The following is taken from the introduction to David F. Wells book Losing Our Virtue: Why the Church Must Recover its Moral Vision [Eerdmans, 1998]. Wells is also the author of No Place for Truth and God in the Wasteland. I give your this excerpt here because it goes far in explaining why abuse victims (sexual, domestic, and spiritual) are being treated so cruelly today when they seek help from their churches. The fact is, they are a threat to the “success” of the corporate machine that calls itself the church (but is not):
In the account of the miraculous healing of Namaan the Syrian at the hands of Elisha at Samaria, we see an example of something that is all too common today in the churches. Elisha had a servant named Gehazi and this is what happened after Namaan was healed and after Elisha had declined to take payment from him:
2Ki 5:19-27 He said to him, “Go in peace.” But when Naaman had gone from him a short distance, (20) Gehazi, the servant of Elisha the man of God, said, “See, my master has spared this Naaman the Syrian, in not accepting from his hand what he brought. As the LORD lives, I will run after him and get something from him.” (21) So Gehazi followed Naaman. And when Naaman saw someone running after him, he got down from the chariot to meet him and said, “Is all well?” (22) And he said, “All is well. My master has sent me to say, ‘There have just now come to me from the hill country of Ephraim two young men of the sons of the prophets. Please give them a talent of silver and two changes of clothing.’”
(23) And Naaman said, “Be pleased to accept two talents.” And he urged him and tied up two talents of silver in two bags, with two changes of clothing, and laid them on two of his servants. And they carried them before Gehazi. (24) And when he came to the hill, he took them from their hand and put them in the house, and he sent the men away, and they departed.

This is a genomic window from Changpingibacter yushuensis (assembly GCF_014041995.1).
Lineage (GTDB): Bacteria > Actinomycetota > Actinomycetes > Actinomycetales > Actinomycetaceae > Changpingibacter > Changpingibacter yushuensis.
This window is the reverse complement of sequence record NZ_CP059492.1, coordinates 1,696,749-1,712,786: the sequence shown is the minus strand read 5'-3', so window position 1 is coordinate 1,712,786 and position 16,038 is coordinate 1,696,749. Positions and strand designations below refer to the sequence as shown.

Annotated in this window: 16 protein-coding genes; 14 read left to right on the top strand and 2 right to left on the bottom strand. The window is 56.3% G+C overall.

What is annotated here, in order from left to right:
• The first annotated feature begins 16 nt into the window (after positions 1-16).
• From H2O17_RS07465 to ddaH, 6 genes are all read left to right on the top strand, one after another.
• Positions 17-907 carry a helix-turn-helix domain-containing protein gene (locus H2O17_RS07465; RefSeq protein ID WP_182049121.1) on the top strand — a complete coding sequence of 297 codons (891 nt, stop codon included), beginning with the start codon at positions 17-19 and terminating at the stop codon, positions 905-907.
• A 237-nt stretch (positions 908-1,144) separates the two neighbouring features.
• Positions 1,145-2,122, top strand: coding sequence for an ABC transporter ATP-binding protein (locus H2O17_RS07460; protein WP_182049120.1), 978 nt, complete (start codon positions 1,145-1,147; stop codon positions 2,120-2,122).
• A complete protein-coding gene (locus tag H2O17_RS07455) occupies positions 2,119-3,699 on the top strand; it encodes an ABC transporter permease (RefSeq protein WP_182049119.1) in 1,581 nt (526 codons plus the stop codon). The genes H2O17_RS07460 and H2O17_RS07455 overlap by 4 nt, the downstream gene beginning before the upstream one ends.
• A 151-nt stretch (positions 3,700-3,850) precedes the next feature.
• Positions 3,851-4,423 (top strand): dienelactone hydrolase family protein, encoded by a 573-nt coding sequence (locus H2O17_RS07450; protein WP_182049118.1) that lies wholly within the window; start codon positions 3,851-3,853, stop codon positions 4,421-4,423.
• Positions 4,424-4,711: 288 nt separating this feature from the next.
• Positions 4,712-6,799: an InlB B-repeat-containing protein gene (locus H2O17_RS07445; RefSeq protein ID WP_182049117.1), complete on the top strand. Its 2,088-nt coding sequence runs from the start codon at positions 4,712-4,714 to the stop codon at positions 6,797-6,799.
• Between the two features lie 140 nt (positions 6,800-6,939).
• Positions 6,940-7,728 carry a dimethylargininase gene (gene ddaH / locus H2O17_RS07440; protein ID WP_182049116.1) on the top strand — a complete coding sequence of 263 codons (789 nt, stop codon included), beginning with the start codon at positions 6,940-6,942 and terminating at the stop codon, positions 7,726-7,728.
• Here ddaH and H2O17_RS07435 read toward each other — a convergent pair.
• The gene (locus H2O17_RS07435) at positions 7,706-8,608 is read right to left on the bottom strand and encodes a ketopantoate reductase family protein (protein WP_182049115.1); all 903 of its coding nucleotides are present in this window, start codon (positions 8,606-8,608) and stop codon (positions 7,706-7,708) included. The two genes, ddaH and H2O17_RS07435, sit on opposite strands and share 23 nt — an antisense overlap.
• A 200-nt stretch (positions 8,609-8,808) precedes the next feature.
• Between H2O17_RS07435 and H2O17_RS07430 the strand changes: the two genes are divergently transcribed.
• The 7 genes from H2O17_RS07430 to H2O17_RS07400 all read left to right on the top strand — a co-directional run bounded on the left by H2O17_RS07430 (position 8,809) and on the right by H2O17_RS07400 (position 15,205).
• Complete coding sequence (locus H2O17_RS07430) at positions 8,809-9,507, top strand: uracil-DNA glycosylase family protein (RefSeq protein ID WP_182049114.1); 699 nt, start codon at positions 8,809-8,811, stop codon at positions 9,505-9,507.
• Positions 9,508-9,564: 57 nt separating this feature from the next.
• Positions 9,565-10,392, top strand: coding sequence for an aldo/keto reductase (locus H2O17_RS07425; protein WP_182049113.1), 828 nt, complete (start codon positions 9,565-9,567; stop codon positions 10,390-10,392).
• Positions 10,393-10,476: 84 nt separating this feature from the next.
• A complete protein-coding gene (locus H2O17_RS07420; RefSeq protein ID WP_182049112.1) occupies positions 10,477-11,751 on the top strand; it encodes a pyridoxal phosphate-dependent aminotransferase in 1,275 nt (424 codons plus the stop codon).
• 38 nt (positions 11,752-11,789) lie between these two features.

(25) He went in and stood before his master, and Elisha said to him, “Where have you been, Gehazi?” And he said, “Your servant went nowhere.” (26) But he said to him, “Did not my heart go when the man turned from his chariot to meet you? Was it a time to accept money and garments, olive orchards and vineyards, sheep and oxen, male servants and female servants? (27) Therefore the leprosy of Naaman shall cling to you and to your descendants forever.” So he went out from his presence a leper, like snow.
You shall have no other gods before me. “You shall not make for yourself a carved image, or any likeness of anything that is in heaven above, or that is in the earth beneath, or that is in the water under the earth. You shall not bow down to them or serve them, for I the LORD your God am a jealous God, visiting the iniquity of the fathers on the children to the third and the fourth generation of those who hate me, but showing steadfast love to thousands of those who love me and keep my commandments. (Exodus 20:3-6)
The sum of the Law of God is the two greatest commandments: love God, love your neighbor. Jesus said so. No doubt about it.
Now, this is a rather strange thing. This means then that when we give our entire being, heart, mind, and soul, to the Lord, we are enabled to do the same to our neighbor. Love God. Love others. It is strange, I say, because it would seem that logically if you give all of yourself to the Lord there will be nothing left to give to your neighbor. But it isn’t so. The more we love the God of the Bible, the living and true God, the more love flows from us to others.